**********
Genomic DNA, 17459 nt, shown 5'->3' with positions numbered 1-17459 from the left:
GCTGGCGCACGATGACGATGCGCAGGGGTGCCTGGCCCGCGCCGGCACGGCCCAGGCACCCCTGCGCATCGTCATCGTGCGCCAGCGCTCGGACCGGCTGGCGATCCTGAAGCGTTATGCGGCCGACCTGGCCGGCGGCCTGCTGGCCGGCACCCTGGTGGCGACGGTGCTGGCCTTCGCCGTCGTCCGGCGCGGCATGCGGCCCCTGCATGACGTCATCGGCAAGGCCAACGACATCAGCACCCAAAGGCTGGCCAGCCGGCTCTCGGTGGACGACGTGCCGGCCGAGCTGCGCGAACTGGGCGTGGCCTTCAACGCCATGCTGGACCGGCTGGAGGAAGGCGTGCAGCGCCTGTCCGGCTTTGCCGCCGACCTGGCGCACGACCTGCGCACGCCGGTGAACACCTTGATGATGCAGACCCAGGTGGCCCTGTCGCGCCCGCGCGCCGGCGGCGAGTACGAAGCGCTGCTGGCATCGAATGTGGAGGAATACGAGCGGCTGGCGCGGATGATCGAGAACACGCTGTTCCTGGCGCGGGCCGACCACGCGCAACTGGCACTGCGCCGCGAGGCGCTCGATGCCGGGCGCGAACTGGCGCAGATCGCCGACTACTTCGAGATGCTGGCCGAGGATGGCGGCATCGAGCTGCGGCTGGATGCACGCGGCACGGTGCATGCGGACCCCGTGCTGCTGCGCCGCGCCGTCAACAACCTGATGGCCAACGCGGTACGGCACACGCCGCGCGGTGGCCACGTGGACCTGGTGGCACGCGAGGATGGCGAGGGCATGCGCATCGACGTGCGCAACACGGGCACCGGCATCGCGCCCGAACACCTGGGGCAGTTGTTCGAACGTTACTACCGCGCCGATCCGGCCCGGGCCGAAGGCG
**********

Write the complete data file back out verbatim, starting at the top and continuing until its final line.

Genomic DNA, 17459 nt, shown 5'->3' with positions numbered 1-17459 from the left:
GCTGGCGCACGATGACGATGCGCAGGGGTGCCTGGCCCGCGCCGGCACGGCCCAGGCACCCCTGCGCATCGTCATCGTGCGCCAGCGCTCGGACCGGCTGGCGATCCTGAAGCGTTATGCGGCCGACCTGGCCGGCGGCCTGCTGGCCGGCACCCTGGTGGCGACGGTGCTGGCCTTCGCCGTCGTCCGGCGCGGCATGCGGCCCCTGCATGACGTCATCGGCAAGGCCAACGACATCAGCACCCAAAGGCTGGCCAGCCGGCTCTCGGTGGACGACGTGCCGGCCGAGCTGCGCGAACTGGGCGTGGCCTTCAACGCCATGCTGGACCGGCTGGAGGAAGGCGTGCAGCGCCTGTCCGGCTTTGCCGCCGACCTGGCGCACGACCTGCGCACGCCGGTGAACACCTTGATGATGCAGACCCAGGTGGCCCTGTCGCGCCCGCGCGCCGGCGGCGAGTACGAAGCGCTGCTGGCATCGAATGTGGAGGAATACGAGCGGCTGGCGCGGATGATCGAGAACACGCTGTTCCTGGCGCGGGCCGACCACGCGCAACTGGCACTGCGCCGCGAGGCGCTCGATGCCGGGCGCGAACTGGCGCAGATCGCCGACTACTTCGAGATGCTGGCCGAGGATGGCGGCATCGAGCTGCGGCTGGATGCACGCGGCACGGTGCATGCGGACCCCGTGCTGCTGCGCCGCGCCGTCAACAACCTGATGGCCAACGCGGTACGGCACACGCCGCGCGGTGGCCACGTGGACCTGGTGGCACGCGAGGATGGCGAGGGCATGCGCATCGACGTGCGCAACACGGGCACCGGCATCGCGCCCGAACACCTGGGGCAGTTGTTCGAACGTTACTACCGCGCCGATCCGGCCCGGGCCGAAGGCG